What didn’t come up during Beverly Hills-based Live Nation Entertainment Inc.’s earnings call last month said plenty – not a word from the live music production and promotion company’s top executives, Wall Street analysts, journalists or shareholders about a reported review by the Justice Department’s Antitrust Division.
What did come up said even more, offering resounding notice that Live Nation has no plans to curb its ambitions.
“This year we expect to promote 20 of the top 25 global tours,” company president Joe Berchtold said during the call.
“We think we are somewhere in the 20 to 30 percent global market share” for promoting music concerts and festivals, added Chief Executive Michael Rapino, with a “huge opportunity” for growth.
The bid for global supremacy follows a domestic blueprint that has made Live Nation the U.S. live music industry’s inescapable force.
Of every 100 concert tickets bought on the primary market in the U.S., 80 are sold by Live Nation, according to trade publication Pollstar. Every person interviewed for this article said that Live Nation has a monopoly on the consumer-facing primary ticket market for arena-sized live music events.
The company’s hold on direct sales to consumers is backed up by exclusive licenses as primary ticket seller for 80 percent of the largest venues in the U.S. And then there’s Live Nation’s 60 percent share of the U.S. market for concert promotion services, such as bookings, logistics, sponsorships and advertising.
$10.4 billion market cap
Little wonder Live Nation’s stock is near an all-time high, trading at $49.41 per share at market close Sept. 5, for a market capitalization of about $10.4 billion. The company notched $69.3 million in earnings on about $2.9 billion in revenue in the second quarter.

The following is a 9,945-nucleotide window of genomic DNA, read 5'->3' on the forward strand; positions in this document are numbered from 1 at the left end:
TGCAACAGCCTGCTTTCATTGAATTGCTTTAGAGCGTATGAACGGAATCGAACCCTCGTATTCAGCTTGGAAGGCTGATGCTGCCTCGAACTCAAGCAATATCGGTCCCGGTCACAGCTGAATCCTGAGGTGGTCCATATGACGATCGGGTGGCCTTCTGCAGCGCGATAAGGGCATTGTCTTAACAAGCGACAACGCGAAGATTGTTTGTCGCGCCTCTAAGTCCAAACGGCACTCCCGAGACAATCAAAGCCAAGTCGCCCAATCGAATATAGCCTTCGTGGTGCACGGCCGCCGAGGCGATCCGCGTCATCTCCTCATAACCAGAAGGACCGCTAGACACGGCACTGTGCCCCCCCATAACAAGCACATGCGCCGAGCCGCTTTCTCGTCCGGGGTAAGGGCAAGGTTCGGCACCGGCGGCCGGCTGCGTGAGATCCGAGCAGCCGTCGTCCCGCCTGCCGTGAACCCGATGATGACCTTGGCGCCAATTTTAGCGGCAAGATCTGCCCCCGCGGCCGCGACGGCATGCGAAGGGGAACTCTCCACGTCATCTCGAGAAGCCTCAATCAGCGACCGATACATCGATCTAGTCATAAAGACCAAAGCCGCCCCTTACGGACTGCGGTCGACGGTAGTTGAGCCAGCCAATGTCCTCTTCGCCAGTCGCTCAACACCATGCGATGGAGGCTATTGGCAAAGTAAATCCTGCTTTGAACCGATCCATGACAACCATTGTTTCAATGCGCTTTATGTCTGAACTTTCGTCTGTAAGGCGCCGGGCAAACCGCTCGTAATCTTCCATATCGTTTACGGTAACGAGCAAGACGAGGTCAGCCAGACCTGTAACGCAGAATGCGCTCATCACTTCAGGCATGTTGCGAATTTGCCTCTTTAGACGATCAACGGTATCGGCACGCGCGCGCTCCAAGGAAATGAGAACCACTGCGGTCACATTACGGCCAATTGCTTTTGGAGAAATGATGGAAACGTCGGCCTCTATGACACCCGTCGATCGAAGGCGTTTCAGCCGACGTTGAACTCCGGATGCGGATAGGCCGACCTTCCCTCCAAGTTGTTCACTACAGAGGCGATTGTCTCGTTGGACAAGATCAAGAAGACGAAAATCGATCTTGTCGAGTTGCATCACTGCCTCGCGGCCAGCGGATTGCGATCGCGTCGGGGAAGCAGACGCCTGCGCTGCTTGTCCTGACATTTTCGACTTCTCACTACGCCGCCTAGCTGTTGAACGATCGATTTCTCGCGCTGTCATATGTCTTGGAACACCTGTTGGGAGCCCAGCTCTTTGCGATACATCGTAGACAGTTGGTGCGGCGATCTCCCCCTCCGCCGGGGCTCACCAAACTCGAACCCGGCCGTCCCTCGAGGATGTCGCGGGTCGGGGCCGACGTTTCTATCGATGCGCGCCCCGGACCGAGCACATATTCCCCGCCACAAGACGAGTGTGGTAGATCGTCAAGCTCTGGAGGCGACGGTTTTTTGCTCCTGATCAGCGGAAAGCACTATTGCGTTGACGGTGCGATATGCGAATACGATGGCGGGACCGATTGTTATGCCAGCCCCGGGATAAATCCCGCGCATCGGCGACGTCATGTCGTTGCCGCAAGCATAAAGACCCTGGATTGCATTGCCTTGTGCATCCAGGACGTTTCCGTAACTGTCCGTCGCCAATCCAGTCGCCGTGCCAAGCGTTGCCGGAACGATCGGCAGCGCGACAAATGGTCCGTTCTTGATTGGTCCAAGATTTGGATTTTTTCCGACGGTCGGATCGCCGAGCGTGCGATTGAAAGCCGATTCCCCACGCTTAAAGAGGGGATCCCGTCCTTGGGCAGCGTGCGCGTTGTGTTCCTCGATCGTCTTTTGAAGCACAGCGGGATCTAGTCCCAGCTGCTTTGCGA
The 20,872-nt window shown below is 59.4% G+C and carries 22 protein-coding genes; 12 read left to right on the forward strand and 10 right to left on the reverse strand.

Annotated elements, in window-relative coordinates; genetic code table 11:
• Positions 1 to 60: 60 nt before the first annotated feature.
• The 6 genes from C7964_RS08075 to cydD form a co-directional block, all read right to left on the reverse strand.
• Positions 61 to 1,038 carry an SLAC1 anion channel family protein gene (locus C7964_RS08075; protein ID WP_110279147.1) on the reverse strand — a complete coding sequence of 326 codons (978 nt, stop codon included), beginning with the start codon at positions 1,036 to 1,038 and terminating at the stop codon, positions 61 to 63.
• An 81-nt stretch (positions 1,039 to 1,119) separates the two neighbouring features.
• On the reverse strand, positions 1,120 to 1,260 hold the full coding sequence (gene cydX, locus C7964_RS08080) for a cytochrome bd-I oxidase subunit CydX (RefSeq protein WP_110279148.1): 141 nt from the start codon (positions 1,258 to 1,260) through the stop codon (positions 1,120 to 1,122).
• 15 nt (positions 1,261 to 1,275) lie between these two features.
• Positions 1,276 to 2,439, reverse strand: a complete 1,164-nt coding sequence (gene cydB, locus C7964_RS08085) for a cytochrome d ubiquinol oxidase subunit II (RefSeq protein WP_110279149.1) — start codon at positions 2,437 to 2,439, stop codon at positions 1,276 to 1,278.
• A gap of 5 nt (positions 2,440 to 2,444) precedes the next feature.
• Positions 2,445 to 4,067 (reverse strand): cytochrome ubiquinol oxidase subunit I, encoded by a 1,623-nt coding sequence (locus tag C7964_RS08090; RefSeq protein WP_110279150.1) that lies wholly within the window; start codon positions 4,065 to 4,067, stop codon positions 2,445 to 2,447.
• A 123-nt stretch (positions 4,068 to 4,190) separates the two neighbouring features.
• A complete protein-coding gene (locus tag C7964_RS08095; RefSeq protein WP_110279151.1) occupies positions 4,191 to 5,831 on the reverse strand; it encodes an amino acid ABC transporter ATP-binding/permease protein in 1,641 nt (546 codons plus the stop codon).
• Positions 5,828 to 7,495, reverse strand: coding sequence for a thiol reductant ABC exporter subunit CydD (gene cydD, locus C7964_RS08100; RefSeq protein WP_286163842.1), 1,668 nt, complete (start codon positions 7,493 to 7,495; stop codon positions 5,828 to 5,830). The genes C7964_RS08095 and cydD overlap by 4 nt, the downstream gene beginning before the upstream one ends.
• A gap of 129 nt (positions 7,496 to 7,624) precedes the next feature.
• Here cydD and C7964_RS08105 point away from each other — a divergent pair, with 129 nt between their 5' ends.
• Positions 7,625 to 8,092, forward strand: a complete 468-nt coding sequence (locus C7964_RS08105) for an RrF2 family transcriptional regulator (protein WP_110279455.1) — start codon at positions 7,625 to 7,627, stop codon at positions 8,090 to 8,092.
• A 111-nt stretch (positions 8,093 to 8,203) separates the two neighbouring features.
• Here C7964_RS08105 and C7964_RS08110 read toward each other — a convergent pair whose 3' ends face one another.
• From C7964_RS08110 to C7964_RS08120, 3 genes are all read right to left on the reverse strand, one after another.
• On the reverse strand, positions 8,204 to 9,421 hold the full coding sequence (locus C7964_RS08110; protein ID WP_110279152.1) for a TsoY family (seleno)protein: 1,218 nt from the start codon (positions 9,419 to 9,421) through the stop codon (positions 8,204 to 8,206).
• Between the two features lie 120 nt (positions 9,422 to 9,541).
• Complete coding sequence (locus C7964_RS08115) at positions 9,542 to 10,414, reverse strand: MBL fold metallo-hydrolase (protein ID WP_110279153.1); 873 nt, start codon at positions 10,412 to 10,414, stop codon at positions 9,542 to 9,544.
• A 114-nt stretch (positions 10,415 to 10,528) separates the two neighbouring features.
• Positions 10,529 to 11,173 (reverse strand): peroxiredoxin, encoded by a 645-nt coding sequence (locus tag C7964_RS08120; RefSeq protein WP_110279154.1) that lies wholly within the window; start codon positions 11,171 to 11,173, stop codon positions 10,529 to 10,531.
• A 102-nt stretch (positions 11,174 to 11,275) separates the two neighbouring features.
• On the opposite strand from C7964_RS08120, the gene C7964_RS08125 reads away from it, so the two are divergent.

Its annual revenue reached $10.3 billion last year, up nearly 24 percent from 2016, and almost 43 percent compared with 2015.
Last year’s revenue jump, however, was offset by costs that have come with legal challenges. An operating profit of $90.4 million for 2017 turned into a net loss of $6 million thanks in part to a $110 million settlement paid in late 2017 to Songkick, which contended Live Nation broke anti-trust laws by blocking its access to advance sale tickets and demanding a cut of its sales.
Live Nation followed the settlement with an acquisition of Songkick’s assets on undisclosed terms.
Those moves came a few months before the New York Times reported in April that the justice department is reviewing Live Nation’s compliance with a 2010 consent decree. The consent decree was put in place after Live Nation acquired Ticketmaster – the deal that pushed Live Nation’s share of the live music ticketing industry toward 80 percent.
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